‘While following a monastic lifestyle, for the first time I felt at home in this world. For the first time I felt I could live out my private life and my innermost longings. Tassajara Zen Mountain Monastery, nestled in the mountains behind Big Sur in California, was also the first place I met a group of people my age like myself. I could sense the longing they had, which matched my own: We all wanted to return to who we were in essence, to liberate ourselves from the attitudes and concepts of the collective society around us. We were all trying to get away from the deep pain we had seen in our parents and other relatives, and experienced through their stories of World War II or their personal lives of depression and alcoholism. We were all dedicated to finding a way to live on this planet that would not generate war and depression.
We rose at 4:30 a.m. for morning meditation. We went down to the meditation hall, an all-stone building with no heat. It was below freezing most mornings. We sat on our meditation cushions in long rows, facing the wall. We sat for forty minutes, trying to remain totally still to improve our concentration, to align with our will to stop all suffering. Several times during the day we repeated this vow:
Sentient beings are countless I vow to save them all. Tormenting passions are innumerable— I vow to uproot them all. The gates of the Dharma are manifold— I vow to pass through them all. The Buddha's way is peerless-- I vow to realize it.
We were practicing an Eastern form of meditation based upon the teachings of the Buddha. Although most of us at Tassajara had grown up in Christian or Jewish families, none of us had found satisfactory ways in our churches or synagogues that offered direct access to the experience of Truth.
After forty minutes, we had a walking meditation for five minutes, then sat again for forty. This was followed by a study period in the dining hall, then a return to the meditation hall for twenty minutes of chanting and breakfast in silence. The day proceeded ritually, with work, meditation before lunch, chanting, lunch as a meditation in a ritual form, a short break, work, bath, chanting before dinner, dinner in ritual form, a break, then either a lecture or meditation. This was the measure of our days. I was twenty-one years old at the time.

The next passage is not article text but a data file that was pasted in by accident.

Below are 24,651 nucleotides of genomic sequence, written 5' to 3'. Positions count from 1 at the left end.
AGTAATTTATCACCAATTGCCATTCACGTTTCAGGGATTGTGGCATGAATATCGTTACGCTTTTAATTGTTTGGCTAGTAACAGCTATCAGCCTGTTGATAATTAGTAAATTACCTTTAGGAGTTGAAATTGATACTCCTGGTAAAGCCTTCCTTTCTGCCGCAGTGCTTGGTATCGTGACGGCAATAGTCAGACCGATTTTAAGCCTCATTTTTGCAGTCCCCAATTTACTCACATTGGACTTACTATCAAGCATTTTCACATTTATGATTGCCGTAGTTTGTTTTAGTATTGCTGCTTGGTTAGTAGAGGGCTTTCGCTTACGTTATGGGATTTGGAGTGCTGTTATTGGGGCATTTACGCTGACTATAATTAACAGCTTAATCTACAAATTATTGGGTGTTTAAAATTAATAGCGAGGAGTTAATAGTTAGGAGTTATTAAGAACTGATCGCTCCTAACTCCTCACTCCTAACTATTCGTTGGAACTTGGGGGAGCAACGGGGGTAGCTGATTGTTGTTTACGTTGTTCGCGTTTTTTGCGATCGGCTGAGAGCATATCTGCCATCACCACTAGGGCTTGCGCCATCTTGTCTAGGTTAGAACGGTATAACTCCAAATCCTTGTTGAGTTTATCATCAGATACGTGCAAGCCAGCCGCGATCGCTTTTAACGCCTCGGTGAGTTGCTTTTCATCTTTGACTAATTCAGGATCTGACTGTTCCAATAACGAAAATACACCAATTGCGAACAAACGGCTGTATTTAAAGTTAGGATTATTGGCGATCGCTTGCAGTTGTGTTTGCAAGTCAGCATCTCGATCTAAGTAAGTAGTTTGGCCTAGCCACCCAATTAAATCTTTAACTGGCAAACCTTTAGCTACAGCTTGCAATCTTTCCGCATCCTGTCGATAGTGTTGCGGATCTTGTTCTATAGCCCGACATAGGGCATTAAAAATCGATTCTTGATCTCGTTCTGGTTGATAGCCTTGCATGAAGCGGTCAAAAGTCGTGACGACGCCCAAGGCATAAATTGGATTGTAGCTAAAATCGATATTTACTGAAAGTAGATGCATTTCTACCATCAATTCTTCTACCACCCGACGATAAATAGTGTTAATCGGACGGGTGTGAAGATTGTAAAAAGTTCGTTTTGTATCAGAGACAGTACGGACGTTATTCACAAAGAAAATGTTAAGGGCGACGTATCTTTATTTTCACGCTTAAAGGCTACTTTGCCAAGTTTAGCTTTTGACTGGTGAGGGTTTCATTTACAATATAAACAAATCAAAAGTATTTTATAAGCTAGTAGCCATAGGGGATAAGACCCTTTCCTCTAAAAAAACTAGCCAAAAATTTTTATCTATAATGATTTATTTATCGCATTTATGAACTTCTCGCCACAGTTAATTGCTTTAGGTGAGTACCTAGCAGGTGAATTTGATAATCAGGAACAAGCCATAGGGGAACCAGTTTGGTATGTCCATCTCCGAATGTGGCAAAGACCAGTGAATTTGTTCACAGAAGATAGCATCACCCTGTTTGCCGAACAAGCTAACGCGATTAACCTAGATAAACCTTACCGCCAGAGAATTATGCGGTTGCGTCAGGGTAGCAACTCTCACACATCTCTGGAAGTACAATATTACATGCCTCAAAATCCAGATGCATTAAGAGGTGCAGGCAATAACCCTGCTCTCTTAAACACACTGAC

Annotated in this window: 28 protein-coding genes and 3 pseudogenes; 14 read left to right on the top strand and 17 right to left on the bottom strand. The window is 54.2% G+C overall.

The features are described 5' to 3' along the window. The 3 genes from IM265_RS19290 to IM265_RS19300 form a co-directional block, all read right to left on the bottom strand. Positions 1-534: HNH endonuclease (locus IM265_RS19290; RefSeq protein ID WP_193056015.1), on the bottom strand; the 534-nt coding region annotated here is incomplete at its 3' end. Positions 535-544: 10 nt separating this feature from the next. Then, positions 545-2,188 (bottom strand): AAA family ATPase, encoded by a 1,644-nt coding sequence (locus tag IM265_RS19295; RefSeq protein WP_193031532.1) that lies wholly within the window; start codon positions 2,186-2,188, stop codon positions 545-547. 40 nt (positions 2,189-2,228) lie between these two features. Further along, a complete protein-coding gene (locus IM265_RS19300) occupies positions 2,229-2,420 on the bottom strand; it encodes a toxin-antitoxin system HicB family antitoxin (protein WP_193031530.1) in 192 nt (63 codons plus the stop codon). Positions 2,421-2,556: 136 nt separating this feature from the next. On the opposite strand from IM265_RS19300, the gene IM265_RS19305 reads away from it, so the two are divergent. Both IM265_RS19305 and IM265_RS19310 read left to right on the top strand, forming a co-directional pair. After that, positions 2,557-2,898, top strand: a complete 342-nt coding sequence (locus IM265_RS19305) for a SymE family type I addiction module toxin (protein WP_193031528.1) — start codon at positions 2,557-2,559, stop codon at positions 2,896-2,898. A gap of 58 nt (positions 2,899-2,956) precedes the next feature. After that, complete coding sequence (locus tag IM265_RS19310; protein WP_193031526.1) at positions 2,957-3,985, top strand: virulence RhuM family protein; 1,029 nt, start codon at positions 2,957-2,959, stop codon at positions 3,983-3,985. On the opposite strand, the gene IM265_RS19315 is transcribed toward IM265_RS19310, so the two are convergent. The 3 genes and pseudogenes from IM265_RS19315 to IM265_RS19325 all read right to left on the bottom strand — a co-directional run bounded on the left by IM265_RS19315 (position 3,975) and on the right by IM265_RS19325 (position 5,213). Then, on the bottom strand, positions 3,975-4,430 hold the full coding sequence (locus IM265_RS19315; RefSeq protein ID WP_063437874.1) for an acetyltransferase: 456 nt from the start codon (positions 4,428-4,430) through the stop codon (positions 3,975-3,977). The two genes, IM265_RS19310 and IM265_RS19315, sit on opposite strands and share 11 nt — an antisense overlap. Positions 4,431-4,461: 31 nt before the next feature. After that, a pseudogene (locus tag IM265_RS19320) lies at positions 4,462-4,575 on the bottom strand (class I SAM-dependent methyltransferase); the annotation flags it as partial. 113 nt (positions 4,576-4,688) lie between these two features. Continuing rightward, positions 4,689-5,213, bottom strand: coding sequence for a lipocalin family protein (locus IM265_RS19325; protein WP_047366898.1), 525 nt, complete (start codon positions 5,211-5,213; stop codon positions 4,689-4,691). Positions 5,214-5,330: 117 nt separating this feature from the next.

In order to have the privilege of joining this life, I was asked to show my commitment in the traditional way. I was to sit continuously for five days, rising from my meditation only for chanting and meals, a bathroom break, or to sleep at the scheduled time at night. During these five days, through the chill of the morning and the 90° heat of the afternoon, the flies crawling over my lips, the devastating aching in my knees, I reached the depths of despair and the heights of ecstasy. My feelings covered all the territory: anger, rage, sadness, helplessness, power, joy, hysteria, peace, love, gratitude, longing, satisfaction, fear, courage, willfulness, surrender, excitement, boredom, endurance, ease. I would never be able to blame another person for giving me these feelings—they were all within me, just waiting to burst out in some unpredictable rhythm.
Accompanying this roller coaster of feeling were body sensations that were wholly new to me. As I relaxed deeper into my experience of my true self, the tensions that had held me captive as I tried to fit the mold of who I should be to fit into the collective world began to release. Suddenly my body would begin to shake, as if my spine were a whip in the hand of some invisible force. I would bounce and shake as if I were astride a wild bull. Afterward I would feel a calm, a sense of being more whole and closer to my essence. Somehow my body knew how to shake me in order to return me to who I was, to unbind me from the rigid conditioning that had confined my body as well as my thoughts and my feelings.
So the five-day meditation was one of the greatest gifts I had ever received. It taught me that my own body was a guide to my essential self. It taught me that I am not only a sensitive receiver, responding to the stimulation of others, but an organism looking for ways to express itself. The meditation helped me to study the action of my inner life, which seemed to move from high drama to undisturbed quiet, notwithstanding that no “thing” was happening to me; I was just sitting there.’ (from Cuke.com)
It’s amazing what you can find in the pages of David Chadwick’s site. I found this – just one of many stories about how the early years of Zen Center transformed people’s lives – after I discussed with Catherine using a photo from this series to accompany an article she published, and I realised that this was not a name I had seen in any of the other stories I had read: